Diagnostic value of the urine lipoarabinomannan assay in HIV-positive, ambulatory patients with CD4 below 200 cells/μl in 2 low-resource settings: A prospective observational study.
Mathabire Rucker, SC
MetadataShow full item record
AbstractBACKGROUND: Current guidelines recommend the use of the lateral flow urine lipoarabinomannan assay (LAM) in HIV-positive, ambulatory patients with signs and symptoms of tuberculosis (TB) only if they are seriously ill or have CD4 count ≤ 100 cells/μl. We assessed the diagnostic yield of including LAM in TB diagnostic algorithms in HIV-positive, ambulatory patients with CD4 < 200 cells/μl, as well as the risk of mortality in LAM-positive patients who were not diagnosed using other diagnostic tools and not treated for TB. METHODS AND FINDINGS: We conducted a prospective observational study including HIV-positive adult patients with signs and symptoms of TB and CD4 < 200 cells/μl attending 6 health facilities in Malawi and Mozambique. Patients were included consecutively from 18 September 2015 to 27 October 2016 in Malawi and from 3 December 2014 to 22 August 2016 in Mozambique. All patients had a clinical exam and LAM, chest X-ray, sputum microscopy, and Xpert MTB/RIF assay (Xpert) requested. Culture in sputum was done for a subset of patients. The diagnostic yield was defined as the proportion of patients with a positive assay result among those with laboratory-confirmed TB. For the 456 patients included in the study, the median age was 36 years (IQR 31-43) and the median CD4 count was 50 cells/μl (IQR 21-108). Forty-five percent (205/456) of the patients had laboratory-confirmed TB. The diagnostic yields of LAM, microscopy, and Xpert were 82.4% (169/205), 33.7% (69/205), and 40.0% (84/205), respectively. In total, 50.2% (103/205) of the patients with laboratory-confirmed TB were diagnosed only through LAM. Overall, the use of LAM in diagnostic algorithms increased the yield of algorithms with microscopy and with Xpert by 38.0% (78/205) and 34.6% (71/205), respectively, and, specifically among patients with CD4 100-199 cells/μl, by 27.5% (14/51) and 29.4% (15/51), respectively. LAM-positive patients not diagnosed through other tools and not treated for TB had a significantly higher risk of mortality than LAM-positive patients who received treatment (adjusted risk ratio 2.57, 95% CI 1.27-5.19, p = 0.009). Although the TB diagnostic conditions in the study sites were similar to those in other resource-limited settings, the added value of LAM may depend on the availability of microscopy or Xpert results. CONCLUSIONS: LAM has diagnostic value for identifying TB in HIV-positive patients with signs and symptoms of TB and advanced immunodeficiency, including those with a CD4 count of 100-199 cells/μl. In this study, the use of LAM enabled the diagnosis of TB in half of the patients with confirmed TB disease; without LAM, these patients would have been missed. The rapid identification and treatment of TB enabled by LAM may decrease overall mortality risk for these patients.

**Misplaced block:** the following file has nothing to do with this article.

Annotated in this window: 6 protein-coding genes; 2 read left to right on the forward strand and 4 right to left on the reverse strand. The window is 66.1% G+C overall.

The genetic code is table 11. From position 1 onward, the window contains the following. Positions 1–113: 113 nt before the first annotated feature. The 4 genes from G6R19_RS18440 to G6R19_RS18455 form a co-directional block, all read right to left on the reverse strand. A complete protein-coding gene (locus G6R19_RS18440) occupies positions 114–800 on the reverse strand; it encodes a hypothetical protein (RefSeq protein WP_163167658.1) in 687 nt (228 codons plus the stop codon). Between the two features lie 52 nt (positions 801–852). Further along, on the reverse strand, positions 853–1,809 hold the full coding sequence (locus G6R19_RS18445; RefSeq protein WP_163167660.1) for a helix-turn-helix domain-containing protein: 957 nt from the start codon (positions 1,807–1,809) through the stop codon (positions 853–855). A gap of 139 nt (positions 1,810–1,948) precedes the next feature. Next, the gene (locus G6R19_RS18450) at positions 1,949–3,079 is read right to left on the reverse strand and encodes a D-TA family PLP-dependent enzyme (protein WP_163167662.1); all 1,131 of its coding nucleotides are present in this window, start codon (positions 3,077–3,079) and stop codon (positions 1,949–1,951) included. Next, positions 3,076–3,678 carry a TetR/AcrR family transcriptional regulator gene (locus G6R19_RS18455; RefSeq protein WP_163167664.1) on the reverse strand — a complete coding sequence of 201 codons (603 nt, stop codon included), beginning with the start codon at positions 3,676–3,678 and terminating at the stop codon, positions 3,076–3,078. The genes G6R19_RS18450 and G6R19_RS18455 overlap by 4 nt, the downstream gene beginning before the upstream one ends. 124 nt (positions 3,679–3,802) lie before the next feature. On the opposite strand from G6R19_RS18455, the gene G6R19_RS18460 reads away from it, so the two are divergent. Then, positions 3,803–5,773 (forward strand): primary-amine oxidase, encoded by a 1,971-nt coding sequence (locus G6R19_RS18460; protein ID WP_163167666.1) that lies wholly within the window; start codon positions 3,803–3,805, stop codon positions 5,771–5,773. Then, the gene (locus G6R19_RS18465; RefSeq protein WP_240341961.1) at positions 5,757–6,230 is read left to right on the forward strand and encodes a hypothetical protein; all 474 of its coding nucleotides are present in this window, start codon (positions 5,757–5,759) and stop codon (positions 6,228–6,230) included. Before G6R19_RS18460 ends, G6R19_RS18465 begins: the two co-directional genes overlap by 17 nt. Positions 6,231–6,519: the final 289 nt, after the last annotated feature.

PublisherPublic Library of Science
- Should Urine-LAM Tests Be Used in TB Symptomatic HIV-Positive Patients When No CD4 Count Is Available? A Prospective Observational Cohort Study From Malawi.
- Authors: Huerga H, Rucker SCM, Bastard M, Dimba A, Kamba C, Amoros I, Szumilin E
- Issue date: 2020 Jan 1
- Lateral flow urine lipoarabinomannan assay for detecting active tuberculosis in HIV-positive adults.
- Authors: Shah M, Hanrahan C, Wang ZY, Dendukuri N, Lawn SD, Denkinger CM, Steingart KR
- Issue date: 2016 May 10
- Diagnostic accuracy, incremental yield and prognostic value of Determine TB-LAM for routine diagnostic testing for tuberculosis in HIV-infected patients requiring acute hospital admission in South Africa: a prospective cohort.
- Authors: Lawn SD, Kerkhoff AD, Burton R, Schutz C, Boulle A, Vogt M, Gupta-Wright A, Nicol MP, Meintjes G
- Issue date: 2017 Mar 21
- Test characteristics and potential impact of the urine LAM lateral flow assay in HIV-infected outpatients under investigation for TB and able to self-expectorate sputum for diagnostic testing.
- Authors: Peter J, Theron G, Chanda D, Clowes P, Rachow A, Lesosky M, Hoelscher M, Mwaba P, Pym A, Dheda K, TB-NEAT team.
- Issue date: 2015 Jul 9
- Diagnostic accuracy of a low-cost, urine antigen, point-of-care screening assay for HIV-associated pulmonary tuberculosis before antiretroviral therapy: a descriptive study.
- Authors: Lawn SD, Kerkhoff AD, Vogt M, Wood R
- Issue date: 2012 Mar